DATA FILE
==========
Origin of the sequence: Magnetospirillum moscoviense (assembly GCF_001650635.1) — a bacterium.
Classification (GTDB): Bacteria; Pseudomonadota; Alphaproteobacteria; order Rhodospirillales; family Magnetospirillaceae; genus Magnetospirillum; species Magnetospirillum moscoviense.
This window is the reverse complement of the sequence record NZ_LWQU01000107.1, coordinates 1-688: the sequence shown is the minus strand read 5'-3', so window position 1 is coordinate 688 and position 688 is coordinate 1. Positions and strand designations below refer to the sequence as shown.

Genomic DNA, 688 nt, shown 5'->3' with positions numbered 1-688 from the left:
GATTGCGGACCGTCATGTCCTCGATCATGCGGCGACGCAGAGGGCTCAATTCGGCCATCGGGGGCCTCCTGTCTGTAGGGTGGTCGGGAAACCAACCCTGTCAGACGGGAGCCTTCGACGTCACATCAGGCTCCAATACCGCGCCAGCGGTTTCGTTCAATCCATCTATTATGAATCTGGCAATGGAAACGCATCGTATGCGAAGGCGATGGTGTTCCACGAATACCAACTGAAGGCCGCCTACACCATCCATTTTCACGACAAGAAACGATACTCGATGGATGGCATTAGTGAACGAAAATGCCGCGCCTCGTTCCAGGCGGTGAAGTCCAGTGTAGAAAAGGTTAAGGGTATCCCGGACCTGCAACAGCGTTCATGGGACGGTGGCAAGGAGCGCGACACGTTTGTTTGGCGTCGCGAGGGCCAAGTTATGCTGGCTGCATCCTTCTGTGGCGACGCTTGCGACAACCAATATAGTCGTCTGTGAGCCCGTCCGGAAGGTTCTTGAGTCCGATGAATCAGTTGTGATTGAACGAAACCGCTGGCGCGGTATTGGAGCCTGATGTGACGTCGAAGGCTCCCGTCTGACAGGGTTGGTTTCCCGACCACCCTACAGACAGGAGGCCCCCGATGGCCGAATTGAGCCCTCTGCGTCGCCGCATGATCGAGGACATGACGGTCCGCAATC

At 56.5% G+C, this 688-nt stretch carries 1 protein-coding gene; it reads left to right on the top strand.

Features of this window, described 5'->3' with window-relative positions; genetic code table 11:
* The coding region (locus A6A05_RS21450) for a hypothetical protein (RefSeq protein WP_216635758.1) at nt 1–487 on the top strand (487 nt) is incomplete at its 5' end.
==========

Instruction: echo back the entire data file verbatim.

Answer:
Origin of the sequence: Magnetospirillum moscoviense (assembly GCF_001650635.1) — a bacterium.
Classification (GTDB): Bacteria; Pseudomonadota; Alphaproteobacteria; order Rhodospirillales; family Magnetospirillaceae; genus Magnetospirillum; species Magnetospirillum moscoviense.
This window is the reverse complement of the sequence record NZ_LWQU01000107.1, coordinates 1-688: the sequence shown is the minus strand read 5'-3', so window position 1 is coordinate 688 and position 688 is coordinate 1. Positions and strand designations below refer to the sequence as shown.

Genomic DNA, 688 nt, shown 5'->3' with positions numbered 1-688 from the left:
GATTGCGGACCGTCATGTCCTCGATCATGCGGCGACGCAGAGGGCTCAATTCGGCCATCGGGGGCCTCCTGTCTGTAGGGTGGTCGGGAAACCAACCCTGTCAGACGGGAGCCTTCGACGTCACATCAGGCTCCAATACCGCGCCAGCGGTTTCGTTCAATCCATCTATTATGAATCTGGCAATGGAAACGCATCGTATGCGAAGGCGATGGTGTTCCACGAATACCAACTGAAGGCCGCCTACACCATCCATTTTCACGACAAGAAACGATACTCGATGGATGGCATTAGTGAACGAAAATGCCGCGCCTCGTTCCAGGCGGTGAAGTCCAGTGTAGAAAAGGTTAAGGGTATCCCGGACCTGCAACAGCGTTCATGGGACGGTGGCAAGGAGCGCGACACGTTTGTTTGGCGTCGCGAGGGCCAAGTTATGCTGGCTGCATCCTTCTGTGGCGACGCTTGCGACAACCAATATAGTCGTCTGTGAGCCCGTCCGGAAGGTTCTTGAGTCCGATGAATCAGTTGTGATTGAACGAAACCGCTGGCGCGGTATTGGAGCCTGATGTGACGTCGAAGGCTCCCGTCTGACAGGGTTGGTTTCCCGACCACCCTACAGACAGGAGGCCCCCGATGGCCGAATTGAGCCCTCTGCGTCGCCGCATGATCGAGGACATGACGGTCCGCAATC

At 56.5% G+C, this 688-nt stretch carries 1 protein-coding gene; it reads left to right on the top strand.

Features of this window, described 5'->3' with window-relative positions; genetic code table 11:
* The coding region (locus A6A05_RS21450) for a hypothetical protein (RefSeq protein WP_216635758.1) at nt 1–487 on the top strand (487 nt) is incomplete at its 5' end.